Cryptids have always fascinated conspiracists not only because of their elusiveness but because they appear so often in lore from almost every culture there is. Cryptids are by definition any creature that has been reported to exist but there is not enough proof for its existence to be scientifically accepted. Some are ridiculously unlikely, but others have some reasonably believable evidence. These are ten that the casual conspiracist might not know about, but definitely should, in no particular order.
The Loch Ness Monster (and its relatives). You’ve probably heard of this one: a large, mysterious water monster that resides in Loch Ness of the Scottish Highlands and other large lakes. Nessie and Champ are its two most common aliases, but it’s been called many things. The species is described as either a long, thick snake with a large head, or a fat soft-shelled turtle with a long neck and a protrusion on its back. Its most likely explanation is an overgrown eel, but some people claim that Nessie is not one creature but a breed of ancient dinosaurs that survived the prehistoric apocalypse that killed the other dinosaurs by waiting it out in the depths.
Slenderman. This friendly guy is actually invisible to everyone except young children, unless he is on camera. Most people agree that there is only one Slenderman, but he appeared in cave paintings and lore in several countries and continents (Brazil, Egypt, Germany, etc). He is often seen in suburbs and forests, following children. Little is know about his behavior because of his invisibility, but legend says he grows tentacles from his back if needed and communicates with his human servants telepathically. His motives are unknown, but what we do know is that he kills any children he catches. He has also been blamed for several murders, most of them kids killing other kids in his name.
Mothman. This is not a Marvel superhero, although it would make a good one, but a mysterious humanoid cryptid residing in West Virginia. Unlike many other cryptids, this one saves people rather than murdering them. There are several accounts of a large, owl-like creature scaring people away from an area before a disaster. The most famous one was the incident of I-35W bridge collapse, where Mothman appeared months before and reportedly attempted to scare people off the bridge more and more often until it collapsed. However, there are even reports of him haunting the sites of Fukushima, Chernobyl, and 9/11 weeks before the disasters.
Chupacabra, also known as Goatsucker. These critters are known to feed on livestock by sucking their blood. For goats and sheep, they tend to inflict snake-like punctures on the neck or chest, through which they suck out the blood, but they are known to resort to mutilating larger prey and drain them limb by limb. The scientifically accepted explanation is a coyote-dog hybrid with mange, but some eyewitnesses describe a reptilian creature with green scales quills protruding from its back.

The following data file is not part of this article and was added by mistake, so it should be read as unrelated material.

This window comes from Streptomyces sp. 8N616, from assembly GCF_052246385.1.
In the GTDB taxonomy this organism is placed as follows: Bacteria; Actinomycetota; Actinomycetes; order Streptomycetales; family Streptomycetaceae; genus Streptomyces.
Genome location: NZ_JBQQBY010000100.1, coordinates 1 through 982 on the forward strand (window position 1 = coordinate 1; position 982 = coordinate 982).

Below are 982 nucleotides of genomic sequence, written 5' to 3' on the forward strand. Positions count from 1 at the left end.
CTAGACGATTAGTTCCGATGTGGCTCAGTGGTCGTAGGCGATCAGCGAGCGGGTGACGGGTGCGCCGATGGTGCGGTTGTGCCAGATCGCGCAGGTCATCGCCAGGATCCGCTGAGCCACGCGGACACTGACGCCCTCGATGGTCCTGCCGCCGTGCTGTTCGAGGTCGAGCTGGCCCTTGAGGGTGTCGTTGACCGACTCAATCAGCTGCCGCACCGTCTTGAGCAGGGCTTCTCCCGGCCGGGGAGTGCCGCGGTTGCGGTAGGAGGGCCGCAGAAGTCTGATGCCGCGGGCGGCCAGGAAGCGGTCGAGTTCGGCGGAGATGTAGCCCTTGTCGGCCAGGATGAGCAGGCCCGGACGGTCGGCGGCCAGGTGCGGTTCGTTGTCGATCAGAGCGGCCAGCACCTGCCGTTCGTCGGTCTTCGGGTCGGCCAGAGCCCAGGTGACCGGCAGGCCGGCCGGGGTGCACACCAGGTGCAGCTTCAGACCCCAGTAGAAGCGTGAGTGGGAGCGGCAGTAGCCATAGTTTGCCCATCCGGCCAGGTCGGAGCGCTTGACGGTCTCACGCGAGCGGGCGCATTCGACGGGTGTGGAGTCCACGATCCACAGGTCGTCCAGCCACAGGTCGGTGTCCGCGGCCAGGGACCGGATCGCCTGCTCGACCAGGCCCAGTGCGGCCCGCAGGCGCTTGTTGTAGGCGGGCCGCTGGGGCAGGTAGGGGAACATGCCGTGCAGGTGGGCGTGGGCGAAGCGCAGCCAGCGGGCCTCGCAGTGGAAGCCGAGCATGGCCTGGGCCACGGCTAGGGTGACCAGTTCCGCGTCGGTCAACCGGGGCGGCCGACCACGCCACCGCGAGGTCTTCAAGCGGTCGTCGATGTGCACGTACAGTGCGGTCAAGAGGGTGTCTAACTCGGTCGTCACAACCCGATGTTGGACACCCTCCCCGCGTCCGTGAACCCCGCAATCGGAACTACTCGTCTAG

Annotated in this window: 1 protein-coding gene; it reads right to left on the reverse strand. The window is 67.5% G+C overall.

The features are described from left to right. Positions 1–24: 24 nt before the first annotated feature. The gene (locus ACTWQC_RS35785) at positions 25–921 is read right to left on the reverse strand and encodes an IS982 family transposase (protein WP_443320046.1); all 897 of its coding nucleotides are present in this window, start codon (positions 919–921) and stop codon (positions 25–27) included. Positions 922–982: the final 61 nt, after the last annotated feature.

Maryland Goatman. A legend of an ax-wielding seven-foot tall half-man half-goat hybrid that runs around the countryside scaring people out of their minds might sound far-fetched, but some Maryland residents are convinced of its reality. The backstory is that an agricultural experiment concerning goats went wrong, and the result was this hybrid, which grabbed an ax ran for the woods. It is most often seen on the side of the road waiting for teens, who it seems to enjoy scaring particularly. However, no murders are associated with it yet.
Hellhounds. There are many legends of sinister black dogs as omens of death from just about everywhere in the world. Arguably the most well known is Black Shuck from Britain, but there are other famous devil dogs in folk culture as well, from the Vikings to Native Americans. Some are considered omens of death, and others as servants of the devil. Hellhounds are difficult to search for since they can be confused for any big black dog, and because they are supernatural entities so they can appear and disappear to individual people, rendering them impossible to find if they don’t want to be found.
Dover Demon. The general public appears to be undecided as to whether this freak is an alien or something else. It is known to take the form of a small humanoid with a massive misshapen head. It doesn’t seem to have any violent intentions, but it’s still a disturbing creature. The likeliest explanation people have come up with so far is that it’s an orphaned baby moose, and even that is contradicted by the fact that someone mistook it for a deformed child and chased it until he realized it was an alien, which indicates that it is bipedal.
Spring-Heeled Jack. Sightings of this guy date back to Victorian England and are almost certainly related to Jack the Ripper. The only clear difference between the cryptid and the killer is that Spring-Heeled Jack is a supernatural being, thought by some to be a devil. Jack is a shapeshifting humanoid often seen flying through the sky, characterized by his hat, cloak, and long, claw-like nails. He is known to laugh and shriek loudly before jumping off buildings and walls and flying away. He has been blamed for several real crimes, including murder, but much like Jack the Ripper, he was never identified as a single person.
Mongolian Death Worm. Olgoi-Khorkhoi, the official name of the creature, loosely translates to “large intestinal worm,” but contrary to the name they live in the Gobi Desert, not people’s guts. These creatures measure up to seven feet long and a foot wide. They have been observed to kill a human by touch alone, but its main weapon is corrosive projectile saliva. The sheer number of sightings over the past few thousand years and hundreds of attributed deaths alone give credibility to the myth, although no fossil evidence has been found.